Another lovely day to greet the fourth round of the Tyrrells Premier, and thrills all the way.
Who could have imagined Saracens going two scores down at the start of their clash with Richmond? Whoever heard of a win by the odd point in 81, thanks to a penalty try?
First the scores:
Bristol 41 DMP 14
Glos-Pury 40 Loughborough 41
Harlequins 27 Waterloo 6
Richmond 12 Saracens 30
Wasps 29 Worcester 10
So it’s very much as you were: Sarries and Lightning remain unbeaten, but had to suffer unsavoury shocks on the path to victory.
It was good to see Vicky Fleetwood restored to full working-order in a 15’s game.
Richmond v Saracens
Sarries resembled mid-table hopefuls in the opening stretches of their game at the Athletic Ground. Richmond came out of the blocks at 100 mph to complete a fine opening try off a catch and drive (5-0). When Alice Soper, the hooker, took a quick pass from a ruck and refused to stop running till she was over the line, Sarries looked bewildered (12-0). They dropped passes and suffered turnovers to prove they are human after all. Surely, this was the first time in the two years of the tournament they had gone two scores down.
It took them till a few moments before the half-time whistle to return to type: the pack drove and drove. Richmond defended stoutly, but something had to give, and did. Bryony Cleall claimed the points.
Cleall was the second England prospect to find herself playing unexpectedly in the front row. Shaunagh Brown may have enjoyed the experience last week, but she was back at No 6 today. Bryony’s feelings may be recounted in her memoirs one day,
The suspicion was that the second half would tell a different story. And so it proved. Sarries went up several gears; Marlie Packer reminded everyone of her qualities, and it was good to see Sarah McKenna pulling a lot of strings behind. Packer scored two tries of quite different character: first the final touch on a catch and drive, then a winger’s special, round behind the stand to dot down like a true No 11.
Sarries didn’t have it all their own way, but none of Richmond’s determined assaults bore fruit. By contrast, the visitors could attack from way back in their own half and still carry the ball safely over the line. So their total climbed till the 82nd minute when they chalked up their 30th point. They aren’t infallible but have the quality to overcome lapses of concentration and see off all-comers.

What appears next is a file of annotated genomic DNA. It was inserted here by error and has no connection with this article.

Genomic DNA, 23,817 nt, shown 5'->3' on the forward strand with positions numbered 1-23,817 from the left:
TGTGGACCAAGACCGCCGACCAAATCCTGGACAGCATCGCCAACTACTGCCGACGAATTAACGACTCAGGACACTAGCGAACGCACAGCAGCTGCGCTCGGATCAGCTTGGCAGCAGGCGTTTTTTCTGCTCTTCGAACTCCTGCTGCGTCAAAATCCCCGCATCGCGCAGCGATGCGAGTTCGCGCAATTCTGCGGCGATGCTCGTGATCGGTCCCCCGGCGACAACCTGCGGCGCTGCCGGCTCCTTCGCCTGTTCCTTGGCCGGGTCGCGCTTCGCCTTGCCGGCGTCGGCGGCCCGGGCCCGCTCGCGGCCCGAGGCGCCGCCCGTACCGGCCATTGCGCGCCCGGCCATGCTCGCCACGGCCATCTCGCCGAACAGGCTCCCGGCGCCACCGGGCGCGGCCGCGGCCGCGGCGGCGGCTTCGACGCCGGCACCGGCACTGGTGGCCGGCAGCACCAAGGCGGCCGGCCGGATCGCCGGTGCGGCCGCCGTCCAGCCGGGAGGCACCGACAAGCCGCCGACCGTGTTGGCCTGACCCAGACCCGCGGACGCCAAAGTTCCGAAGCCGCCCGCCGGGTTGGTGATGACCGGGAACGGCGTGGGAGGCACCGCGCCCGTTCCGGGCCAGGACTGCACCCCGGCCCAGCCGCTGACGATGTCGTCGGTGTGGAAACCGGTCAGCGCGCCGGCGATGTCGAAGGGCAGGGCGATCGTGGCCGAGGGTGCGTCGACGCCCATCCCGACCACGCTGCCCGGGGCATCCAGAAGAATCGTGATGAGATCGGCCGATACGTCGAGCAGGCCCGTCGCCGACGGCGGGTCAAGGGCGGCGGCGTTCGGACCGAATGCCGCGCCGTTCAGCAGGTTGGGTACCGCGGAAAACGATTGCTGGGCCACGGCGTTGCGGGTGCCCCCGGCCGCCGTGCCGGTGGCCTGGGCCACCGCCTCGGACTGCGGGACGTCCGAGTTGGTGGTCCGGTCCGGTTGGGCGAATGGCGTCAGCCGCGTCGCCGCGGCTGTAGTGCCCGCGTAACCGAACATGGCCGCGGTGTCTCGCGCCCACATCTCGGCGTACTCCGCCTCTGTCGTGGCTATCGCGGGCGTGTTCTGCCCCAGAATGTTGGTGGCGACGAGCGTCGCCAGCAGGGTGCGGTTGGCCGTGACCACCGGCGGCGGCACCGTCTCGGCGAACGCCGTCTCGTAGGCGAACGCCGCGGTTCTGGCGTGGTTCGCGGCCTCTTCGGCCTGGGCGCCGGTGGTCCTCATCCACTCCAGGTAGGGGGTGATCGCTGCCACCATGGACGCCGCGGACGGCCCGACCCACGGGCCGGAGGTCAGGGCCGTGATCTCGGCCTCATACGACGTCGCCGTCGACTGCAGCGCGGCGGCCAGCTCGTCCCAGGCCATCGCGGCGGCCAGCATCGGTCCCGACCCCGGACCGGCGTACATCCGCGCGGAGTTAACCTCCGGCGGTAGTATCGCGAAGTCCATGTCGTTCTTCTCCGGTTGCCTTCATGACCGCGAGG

Richmond should look at their defensive patterns. Too often in the second half they were negligent in reshaping their alignments. They left opposing backs completely unmarked on one side of the field: no calls audible from the isolated wingers out there. Fortunately for them Sarries are so used to keeping the ball tight inside the pack that these gaping holes went unnoticed.
Wasps v Valkyries
Earlier in the day there was an attractive contest between two of the W’s at Twyford Avenue. Every neutral observer present – were there any? – desperately wanted Worcester to do well. They are the only side to remain winless after 21 rounds of the league. They proved their quality by remaining on par for a good half hour. It took Amy Wilson Hardy’s skills to slide through for an opening try.
Valkyries responded with a defiant raid that saw them over the line too. But it was a sign of their abiding weakness that they allowed Claudia Macdonald to dot down just before half-time. Macdonald presents an example of an increasingly rare career path in English women’s rugby: a late starter – at university – but able to shift rapidly into top-flight rugby via DMP then the Amber-and-Blacks.
With the slope in their favour, Wasps confirmed their all-round superiority in the second half. Katie Mason gave England’s selectors a timely reminder of her midfield qualities as she burst through a porous defence, then offered gilt-edged passes to her pals.
Tova Derk couldn’t manage another 80 metre run-in this time, but she kept her try-tally mounting. Just as well for the rest of the world that there aren’t fourteen more players like her, otherwise Sweden would be the No 1 rankers, not the Kiwis.
Abby Dow, starting at the back in place of the absent Nolli Waterman, made a timely (more below*) contribution to the opposition’s misery, before her rival for the England No 14 jersey, Lydia Thompson, had the last but unavailing word (29-10) .
Rugby anoraks may well be able to prove me wrong, but Lightning’s away win in the depths of Gloucestershire must rank as unique in the game’s annals. In one of the most palpitating contests in Tyrrell’s short life, Loughborough needed the referee to award them a penalty try in the closing moments to overtake Gloucester-Hartpury with the decisive score.
This was a topsy-turvy encounter. The hosts had taken a 13-point lead by half-time, and Bianca Blackburn’s try two minutes from time had surely sealed the deal, but no! (40-41, just to repeat the unlikeliest of results)
Bristol came through safely against DMP. Like fellow-sufferers Worcester, the Sharks mounted two fine tries (both converted), but were unable to stem the tide against a superior attack (41-14).
More this-worldly fare at Guildford, where Waterloo’s only response to Quins’ five tries was a brace of penalties by their fly-half Beth Stott (27-6).
*Final Word: Abby Dow came off the park to be met by her nearest and dearest with 21st birthday greetings of a quite different order.